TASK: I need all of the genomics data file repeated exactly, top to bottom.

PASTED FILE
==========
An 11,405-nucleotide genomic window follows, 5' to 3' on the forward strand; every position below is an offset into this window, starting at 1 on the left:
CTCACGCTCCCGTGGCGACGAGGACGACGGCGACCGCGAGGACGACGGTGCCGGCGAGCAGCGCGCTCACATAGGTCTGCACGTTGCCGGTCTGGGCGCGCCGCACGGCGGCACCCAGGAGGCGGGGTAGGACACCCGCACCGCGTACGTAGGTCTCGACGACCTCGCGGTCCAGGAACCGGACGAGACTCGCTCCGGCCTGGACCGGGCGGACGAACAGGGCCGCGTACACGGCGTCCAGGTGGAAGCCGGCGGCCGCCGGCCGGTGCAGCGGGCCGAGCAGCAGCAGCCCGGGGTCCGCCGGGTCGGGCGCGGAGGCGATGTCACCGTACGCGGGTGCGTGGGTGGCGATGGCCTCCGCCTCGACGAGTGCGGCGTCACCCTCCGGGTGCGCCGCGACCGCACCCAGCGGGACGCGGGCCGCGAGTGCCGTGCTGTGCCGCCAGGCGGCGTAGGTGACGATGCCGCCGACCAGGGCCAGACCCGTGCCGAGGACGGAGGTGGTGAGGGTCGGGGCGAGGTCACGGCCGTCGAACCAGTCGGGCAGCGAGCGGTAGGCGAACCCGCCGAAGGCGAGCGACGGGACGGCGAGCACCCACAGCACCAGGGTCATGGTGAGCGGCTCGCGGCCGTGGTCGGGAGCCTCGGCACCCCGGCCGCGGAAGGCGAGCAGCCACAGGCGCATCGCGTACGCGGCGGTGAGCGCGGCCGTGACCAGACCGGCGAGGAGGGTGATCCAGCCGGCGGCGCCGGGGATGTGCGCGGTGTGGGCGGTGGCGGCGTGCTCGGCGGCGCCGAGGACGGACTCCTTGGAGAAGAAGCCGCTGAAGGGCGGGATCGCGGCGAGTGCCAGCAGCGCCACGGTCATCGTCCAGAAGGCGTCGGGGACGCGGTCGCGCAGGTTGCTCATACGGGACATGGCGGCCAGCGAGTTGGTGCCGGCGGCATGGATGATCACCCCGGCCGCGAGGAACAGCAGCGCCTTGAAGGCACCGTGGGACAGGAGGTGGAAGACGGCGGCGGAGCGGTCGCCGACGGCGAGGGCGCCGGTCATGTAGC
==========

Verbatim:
An 11,405-nucleotide genomic window follows, 5' to 3' on the forward strand; every position below is an offset into this window, starting at 1 on the left:
CTCACGCTCCCGTGGCGACGAGGACGACGGCGACCGCGAGGACGACGGTGCCGGCGAGCAGCGCGCTCACATAGGTCTGCACGTTGCCGGTCTGGGCGCGCCGCACGGCGGCACCCAGGAGGCGGGGTAGGACACCCGCACCGCGTACGTAGGTCTCGACGACCTCGCGGTCCAGGAACCGGACGAGACTCGCTCCGGCCTGGACCGGGCGGACGAACAGGGCCGCGTACACGGCGTCCAGGTGGAAGCCGGCGGCCGCCGGCCGGTGCAGCGGGCCGAGCAGCAGCAGCCCGGGGTCCGCCGGGTCGGGCGCGGAGGCGATGTCACCGTACGCGGGTGCGTGGGTGGCGATGGCCTCCGCCTCGACGAGTGCGGCGTCACCCTCCGGGTGCGCCGCGACCGCACCCAGCGGGACGCGGGCCGCGAGTGCCGTGCTGTGCCGCCAGGCGGCGTAGGTGACGATGCCGCCGACCAGGGCCAGACCCGTGCCGAGGACGGAGGTGGTGAGGGTCGGGGCGAGGTCACGGCCGTCGAACCAGTCGGGCAGCGAGCGGTAGGCGAACCCGCCGAAGGCGAGCGACGGGACGGCGAGCACCCACAGCACCAGGGTCATGGTGAGCGGCTCGCGGCCGTGGTCGGGAGCCTCGGCACCCCGGCCGCGGAAGGCGAGCAGCCACAGGCGCATCGCGTACGCGGCGGTGAGCGCGGCCGTGACCAGACCGGCGAGGAGGGTGATCCAGCCGGCGGCGCCGGGGATGTGCGCGGTGTGGGCGGTGGCGGCGTGCTCGGCGGCGCCGAGGACGGACTCCTTGGAGAAGAAGCCGCTGAAGGGCGGGATCGCGGCGAGTGCCAGCAGCGCCACGGTCATCGTCCAGAAGGCGTCGGGGACGCGGTCGCGCAGGTTGCTCATACGGGACATGGCGGCCAGCGAGTTGGTGCCGGCGGCATGGATGATCACCCCGGCCGCGAGGAACAGCAGCGCCTTGAAGGCACCGTGGGACAGGAGGTGGAAGACGGCGGCGGAGCGGTCGCCGACGGCGAGGGCGCCGGTCATGTAGC